Technology seems to be moving at a crazy pace. It doesn’t seem that long ago that I was cluelessly disconnected but now, hardly a second goes by that I’m not connected to some digital toy. And another sign of this speeding technology train is that 3D printers can now make mud houses. Seem fantastical? Well, not any more.

But is all this technology actually improving our lives? Or is it moving at such a pace that logic has been thrown out the window and real world problems are being superficially solved with new fandangle tech gadgets. The 3D printer that builds mud houses is one such product that makes me question the direction that we are heading.

In theory a mud house building 3D printer sounds pretty cool yeah? And it seems like a fast, structurally sound process for building a house. But when you think of it in practice, is it really such a great idea? I mean where are mud houses still being built? Largely in remote poverty stricken communities that often lack electricity and running water. And having spent some time in remote communities in Africa I do fail to see how this is a practical solution.These communities don’t need someone to come in and make mud houses for them. They need running water, sanitation, electricity, quality education and healthcare. Someone coming in to build them new mud houses, very similar to the ones they already have, with a brand spanking new technological gadget isn’t really a high priority and isn’t exactly sustainable. And what’s more it would actually put local builders out of work.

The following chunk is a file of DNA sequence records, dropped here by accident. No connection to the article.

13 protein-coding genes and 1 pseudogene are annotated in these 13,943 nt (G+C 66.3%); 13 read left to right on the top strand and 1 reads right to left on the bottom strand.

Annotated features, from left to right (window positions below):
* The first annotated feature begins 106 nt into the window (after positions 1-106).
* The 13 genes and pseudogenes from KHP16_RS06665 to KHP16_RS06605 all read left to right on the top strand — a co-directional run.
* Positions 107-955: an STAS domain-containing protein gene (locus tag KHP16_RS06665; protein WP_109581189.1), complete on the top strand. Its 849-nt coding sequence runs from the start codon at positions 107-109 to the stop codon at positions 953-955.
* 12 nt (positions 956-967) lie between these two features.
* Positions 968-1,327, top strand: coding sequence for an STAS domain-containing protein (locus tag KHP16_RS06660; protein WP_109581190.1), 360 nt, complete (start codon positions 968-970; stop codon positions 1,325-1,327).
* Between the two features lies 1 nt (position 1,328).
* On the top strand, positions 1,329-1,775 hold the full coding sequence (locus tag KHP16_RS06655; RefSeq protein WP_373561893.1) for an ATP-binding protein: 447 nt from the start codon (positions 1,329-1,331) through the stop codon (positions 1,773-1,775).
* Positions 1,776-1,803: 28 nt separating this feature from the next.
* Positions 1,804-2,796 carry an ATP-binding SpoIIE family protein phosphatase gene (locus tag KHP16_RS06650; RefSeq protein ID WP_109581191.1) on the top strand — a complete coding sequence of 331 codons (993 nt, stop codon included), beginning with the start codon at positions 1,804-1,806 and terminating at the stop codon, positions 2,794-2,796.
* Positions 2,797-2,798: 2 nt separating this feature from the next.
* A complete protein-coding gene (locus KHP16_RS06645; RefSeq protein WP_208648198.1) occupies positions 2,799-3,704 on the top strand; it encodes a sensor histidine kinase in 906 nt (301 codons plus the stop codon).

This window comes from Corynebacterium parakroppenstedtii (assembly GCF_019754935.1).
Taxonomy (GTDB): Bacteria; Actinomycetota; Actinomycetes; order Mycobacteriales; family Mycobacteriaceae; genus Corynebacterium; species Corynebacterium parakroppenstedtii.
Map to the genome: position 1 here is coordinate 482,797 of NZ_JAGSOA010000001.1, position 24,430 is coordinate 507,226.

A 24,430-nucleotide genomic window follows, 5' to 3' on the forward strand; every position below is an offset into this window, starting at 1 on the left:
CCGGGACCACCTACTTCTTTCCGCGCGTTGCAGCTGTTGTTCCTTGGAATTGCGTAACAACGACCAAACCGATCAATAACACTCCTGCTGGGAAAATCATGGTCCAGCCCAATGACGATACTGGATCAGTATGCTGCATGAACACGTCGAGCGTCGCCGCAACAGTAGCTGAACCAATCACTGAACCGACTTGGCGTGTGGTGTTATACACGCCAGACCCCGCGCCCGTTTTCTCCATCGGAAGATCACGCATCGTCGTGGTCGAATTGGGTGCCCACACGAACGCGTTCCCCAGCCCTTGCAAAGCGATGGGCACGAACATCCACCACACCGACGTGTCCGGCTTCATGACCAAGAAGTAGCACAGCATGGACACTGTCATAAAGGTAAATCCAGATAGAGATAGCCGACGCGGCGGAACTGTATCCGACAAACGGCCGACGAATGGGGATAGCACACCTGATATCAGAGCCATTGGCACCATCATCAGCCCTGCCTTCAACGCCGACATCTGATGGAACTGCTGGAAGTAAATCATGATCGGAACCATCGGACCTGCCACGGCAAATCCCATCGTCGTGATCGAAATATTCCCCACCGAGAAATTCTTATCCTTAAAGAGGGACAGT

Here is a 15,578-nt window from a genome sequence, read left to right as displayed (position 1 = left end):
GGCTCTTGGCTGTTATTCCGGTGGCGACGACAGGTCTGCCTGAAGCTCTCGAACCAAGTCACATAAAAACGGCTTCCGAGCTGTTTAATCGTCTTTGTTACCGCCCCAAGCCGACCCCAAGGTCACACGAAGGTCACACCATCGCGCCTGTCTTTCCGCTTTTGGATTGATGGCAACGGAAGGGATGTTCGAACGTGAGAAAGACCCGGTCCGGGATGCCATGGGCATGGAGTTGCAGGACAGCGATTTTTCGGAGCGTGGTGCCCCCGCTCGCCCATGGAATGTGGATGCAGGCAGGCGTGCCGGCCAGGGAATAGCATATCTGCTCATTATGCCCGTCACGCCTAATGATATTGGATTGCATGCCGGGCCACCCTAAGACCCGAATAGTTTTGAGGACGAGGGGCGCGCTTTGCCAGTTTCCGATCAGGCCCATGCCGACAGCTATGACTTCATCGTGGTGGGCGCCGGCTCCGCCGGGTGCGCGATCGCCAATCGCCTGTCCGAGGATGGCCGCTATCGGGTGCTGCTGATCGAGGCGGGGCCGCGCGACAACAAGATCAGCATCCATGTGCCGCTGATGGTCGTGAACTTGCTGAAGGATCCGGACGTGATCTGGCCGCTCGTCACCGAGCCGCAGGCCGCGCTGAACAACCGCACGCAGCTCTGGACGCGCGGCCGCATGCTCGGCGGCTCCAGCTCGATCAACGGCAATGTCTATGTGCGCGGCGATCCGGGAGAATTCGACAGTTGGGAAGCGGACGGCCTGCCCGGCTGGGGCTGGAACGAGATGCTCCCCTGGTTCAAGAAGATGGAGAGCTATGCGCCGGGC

Well intentioned or not, design isn’t about applying cool technologies to solve problems. It’s about understanding the user group and their culture, identifying the source of the problem and then developing a product that addresses these. It’s about improving and easing everyday life. Too many people underestimate the importance of quality user research in developing good design solutions. But when it is overlooked you get a product solution that really misses the mark, such is the case with this mud house 3D printer.

Lorrin Windahl is a Senior Project Designer with CobaltNiche. This article first appeared on Less By Design and is republished with permission.

Main image: WASP mud printed prototype from